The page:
Previous winners of the Pritzker Prize, including Zaha Hadid, Shigeru Ban and Renzo Piano, have paid tribute to Frei Otto
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The influential German architect died just hours before it was revealed he had been recognised with the 2015 Pritzker Prize.
The Pritzker Architecture Prize brought forward its planned award announcement, which was due to be made in two weeks time, after it emerged that the 89-year-old German had died on Monday (9 March).
Shigeru Ban, 2014 Pritzker Laureate
‘Louis Kahn asked the brick, “What do you want to become, brick?”
‘The brick answered, “I want to become an arch.”
‘I think that Frei Otto was an architect who kept asking the “air” what it wanted to become.
‘He kept thinking about how to envelop “air” or “space” with the minimum of material and power.
‘He was still touching materials and drawing sketches until his last breath. His achievements, rather than just being his “works,” have become the ‘‘grammar’’ of structural design, unnoticed, and we architects are only now realizing that we unconsciously base our designs on his grammar.
‘I am truly indebted to Frei Otto, for sharing his deep understanding and inventions in the field of architecture.’
Zaha Hadid, 2004 Pritzker Laureate
‘The fluidity of Frei Otto’s work is as uplifting as it was profoundly inventive — a persuasive manifesto of nature’s logic and unity, demonstrating how architectural design and engineering can emulate nature’s morphogenesis. The more our own design research evolves, the more we learn to appreciate his pioneering works. He will continue to influence architects and engineers for generations to come.
‘We first met in Germany early in my career and he became a dear friend. His research and exploration of tensile structures was inspirational and enlightening, and his Pritzker Prize is very well deserved. Our joy of this news is some consolation for the loss of a great friend, architect, inventor, educator and gentleman. Our thoughts are with his family at this time.’
Frank Gehry, 1989 Pritzker Laureate
‘Frei Otto forever changed the way we think about structure and building. Through his experiments in form-finding, Otto simultaneously affirmed and questioned the conventions of engineering as we knew it, and in the process showed us unprecedented solutions to age old problems — where others saw mass as the solution, he offered lightness. Like the ancients and others that came before him, he questioned the origins of our assumptions by going back to nature and figuring it out for himself. There he found systems, networks, and surfaces that exceeded all our imaginations. He found logic in complexity, and proceeded to translate the lessons he learned into efficiently realized constructions.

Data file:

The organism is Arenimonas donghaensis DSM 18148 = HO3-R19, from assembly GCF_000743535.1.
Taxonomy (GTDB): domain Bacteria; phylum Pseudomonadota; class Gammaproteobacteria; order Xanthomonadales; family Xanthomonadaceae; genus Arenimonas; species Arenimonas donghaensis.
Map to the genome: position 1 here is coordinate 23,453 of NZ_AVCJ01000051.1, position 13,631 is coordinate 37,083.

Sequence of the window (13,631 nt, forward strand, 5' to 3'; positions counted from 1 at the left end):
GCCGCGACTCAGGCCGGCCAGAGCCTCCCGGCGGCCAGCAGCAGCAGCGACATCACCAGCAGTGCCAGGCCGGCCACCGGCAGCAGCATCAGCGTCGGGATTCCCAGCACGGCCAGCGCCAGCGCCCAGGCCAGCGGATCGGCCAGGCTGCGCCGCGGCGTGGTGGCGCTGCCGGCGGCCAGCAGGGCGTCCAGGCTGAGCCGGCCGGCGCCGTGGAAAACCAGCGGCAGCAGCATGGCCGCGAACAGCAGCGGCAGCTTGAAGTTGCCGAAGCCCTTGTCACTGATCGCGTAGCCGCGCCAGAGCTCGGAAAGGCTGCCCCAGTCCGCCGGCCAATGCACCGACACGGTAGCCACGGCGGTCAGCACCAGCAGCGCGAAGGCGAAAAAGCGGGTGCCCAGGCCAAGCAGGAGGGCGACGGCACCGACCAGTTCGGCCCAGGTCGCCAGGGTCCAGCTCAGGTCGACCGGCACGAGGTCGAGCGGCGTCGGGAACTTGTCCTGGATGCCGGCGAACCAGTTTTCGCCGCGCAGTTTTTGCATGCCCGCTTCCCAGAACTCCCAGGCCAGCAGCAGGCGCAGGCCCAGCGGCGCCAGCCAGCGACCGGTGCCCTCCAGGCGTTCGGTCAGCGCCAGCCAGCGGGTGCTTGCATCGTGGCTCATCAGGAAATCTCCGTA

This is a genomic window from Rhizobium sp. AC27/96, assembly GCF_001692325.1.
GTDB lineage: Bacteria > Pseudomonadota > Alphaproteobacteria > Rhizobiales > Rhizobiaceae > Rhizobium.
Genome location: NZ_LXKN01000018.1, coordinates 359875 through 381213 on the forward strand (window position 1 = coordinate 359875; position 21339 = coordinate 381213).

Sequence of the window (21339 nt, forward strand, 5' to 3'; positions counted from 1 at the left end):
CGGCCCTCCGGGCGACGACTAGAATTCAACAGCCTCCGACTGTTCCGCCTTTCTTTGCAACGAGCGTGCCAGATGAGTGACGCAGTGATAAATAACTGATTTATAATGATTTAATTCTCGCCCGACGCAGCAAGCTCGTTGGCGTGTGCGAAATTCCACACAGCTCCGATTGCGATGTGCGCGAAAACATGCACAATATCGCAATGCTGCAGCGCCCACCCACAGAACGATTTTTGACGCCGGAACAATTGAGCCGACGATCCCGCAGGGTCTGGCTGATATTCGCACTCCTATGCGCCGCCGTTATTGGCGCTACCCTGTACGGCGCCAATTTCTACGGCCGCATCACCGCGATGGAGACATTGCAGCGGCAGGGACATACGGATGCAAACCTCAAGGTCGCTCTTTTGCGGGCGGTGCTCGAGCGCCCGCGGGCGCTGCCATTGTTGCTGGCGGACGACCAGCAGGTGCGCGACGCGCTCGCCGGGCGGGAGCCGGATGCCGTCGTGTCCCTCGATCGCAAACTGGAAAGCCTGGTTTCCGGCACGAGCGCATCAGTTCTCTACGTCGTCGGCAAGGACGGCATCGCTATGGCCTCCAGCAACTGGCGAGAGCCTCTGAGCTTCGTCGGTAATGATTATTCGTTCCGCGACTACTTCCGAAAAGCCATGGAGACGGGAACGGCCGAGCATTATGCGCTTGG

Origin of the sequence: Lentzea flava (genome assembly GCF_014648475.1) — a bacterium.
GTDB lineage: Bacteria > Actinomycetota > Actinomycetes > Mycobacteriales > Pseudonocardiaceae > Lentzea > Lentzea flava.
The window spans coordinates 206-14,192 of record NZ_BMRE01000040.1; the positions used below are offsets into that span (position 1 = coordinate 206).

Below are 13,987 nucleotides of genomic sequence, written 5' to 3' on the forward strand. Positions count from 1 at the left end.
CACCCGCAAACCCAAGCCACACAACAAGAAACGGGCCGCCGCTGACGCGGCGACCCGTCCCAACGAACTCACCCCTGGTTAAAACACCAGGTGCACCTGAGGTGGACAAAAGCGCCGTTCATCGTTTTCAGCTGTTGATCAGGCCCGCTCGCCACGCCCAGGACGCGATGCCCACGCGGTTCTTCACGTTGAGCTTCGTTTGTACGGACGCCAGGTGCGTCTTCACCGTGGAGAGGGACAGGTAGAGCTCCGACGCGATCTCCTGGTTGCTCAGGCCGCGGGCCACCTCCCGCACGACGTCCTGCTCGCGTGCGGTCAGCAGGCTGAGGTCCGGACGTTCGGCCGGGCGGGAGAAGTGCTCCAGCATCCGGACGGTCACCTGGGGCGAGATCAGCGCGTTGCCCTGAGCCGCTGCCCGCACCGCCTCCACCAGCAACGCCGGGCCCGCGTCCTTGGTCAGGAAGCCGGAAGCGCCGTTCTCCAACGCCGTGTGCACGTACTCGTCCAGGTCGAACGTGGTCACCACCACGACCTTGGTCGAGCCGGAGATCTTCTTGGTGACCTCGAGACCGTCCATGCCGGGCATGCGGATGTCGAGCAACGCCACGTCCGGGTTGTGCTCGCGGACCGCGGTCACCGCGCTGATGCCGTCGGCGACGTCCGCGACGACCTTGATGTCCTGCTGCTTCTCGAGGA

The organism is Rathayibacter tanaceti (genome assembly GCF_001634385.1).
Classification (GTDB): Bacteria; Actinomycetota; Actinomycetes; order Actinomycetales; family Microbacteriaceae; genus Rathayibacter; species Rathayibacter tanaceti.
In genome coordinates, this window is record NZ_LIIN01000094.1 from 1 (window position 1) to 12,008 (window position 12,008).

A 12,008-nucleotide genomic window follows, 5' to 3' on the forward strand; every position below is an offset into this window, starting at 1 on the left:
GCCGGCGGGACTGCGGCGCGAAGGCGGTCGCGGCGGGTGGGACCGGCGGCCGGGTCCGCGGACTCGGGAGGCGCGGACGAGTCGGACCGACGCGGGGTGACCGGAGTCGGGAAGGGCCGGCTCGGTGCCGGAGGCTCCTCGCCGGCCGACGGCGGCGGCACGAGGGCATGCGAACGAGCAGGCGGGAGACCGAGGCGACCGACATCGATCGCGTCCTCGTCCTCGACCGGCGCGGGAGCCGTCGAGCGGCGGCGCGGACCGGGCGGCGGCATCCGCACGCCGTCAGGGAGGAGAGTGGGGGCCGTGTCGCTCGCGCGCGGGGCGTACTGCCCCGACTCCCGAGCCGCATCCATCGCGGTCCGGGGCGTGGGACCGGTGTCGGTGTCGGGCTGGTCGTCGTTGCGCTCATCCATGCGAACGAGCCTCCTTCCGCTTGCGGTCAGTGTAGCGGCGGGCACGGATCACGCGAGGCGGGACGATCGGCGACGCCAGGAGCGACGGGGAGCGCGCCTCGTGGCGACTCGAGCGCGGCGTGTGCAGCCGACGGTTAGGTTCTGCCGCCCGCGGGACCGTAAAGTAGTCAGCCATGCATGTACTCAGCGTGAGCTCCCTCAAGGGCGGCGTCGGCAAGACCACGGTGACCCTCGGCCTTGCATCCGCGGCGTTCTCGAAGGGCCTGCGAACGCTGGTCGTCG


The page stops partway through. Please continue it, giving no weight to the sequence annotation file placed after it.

‘Otto was far ahead of his time in anticipating the issues that would confront the built landscape today: population density, transience, impermanence, energy demands, the growing scale of structures, etc. It is everyone’s loss that we will not have his visionary contributions to the conversations of the day.’
Renzo Piano, 1998 Pritzker Laureate
‘Frei Otto has been one of the most seminal people on my route to architecture. By the clear determination to work on basic shelters for human communities, and exploring the movement of forces within the structure to make it visible. Celebrating lightness, and fighting against gravity. He succeeded in this and he will always be in my thoughts.’
Jacques Herzog & Pierre de Meuron, 2001 Pritzker Laureates
‘We thought Frei Otto had been given the Pritzker Prize long ago! His work was very new and different in his time, a kind of optimistic modernism which is so dearly missing in today’s eclectic earnestness! Frei Otto’s work looks still fresh and inspiring!’
Richard Meier, 1984 Pritzker Laureate
‘Frei Otto was an architect of enormous talent and his creativity was all encompassing. In addition to his inventive work as an individual practitioner, he was an important associate to many in the field of architecture and engineering. His tremendous contributions will be appreciated and valued for a long, long time.’
Glenn Murcutt, 2002 Pritzker Laureate
‘In today’s media driven culture, too often we are presented with the architecture of novelty and or the spectacular. Architecture is not a short-term proposition; it must remain relevant over time. This year’s recipient has spent his lifetime researching, experimenting, and developing a most beautiful architecture that is timeless. It embodies the purity of lightweight shelter with structures that are economical, simple and are supremely beautiful. The lifelong work of Frei Otto has had and will continue to have a profound international influence on the thinking and work of architects.’
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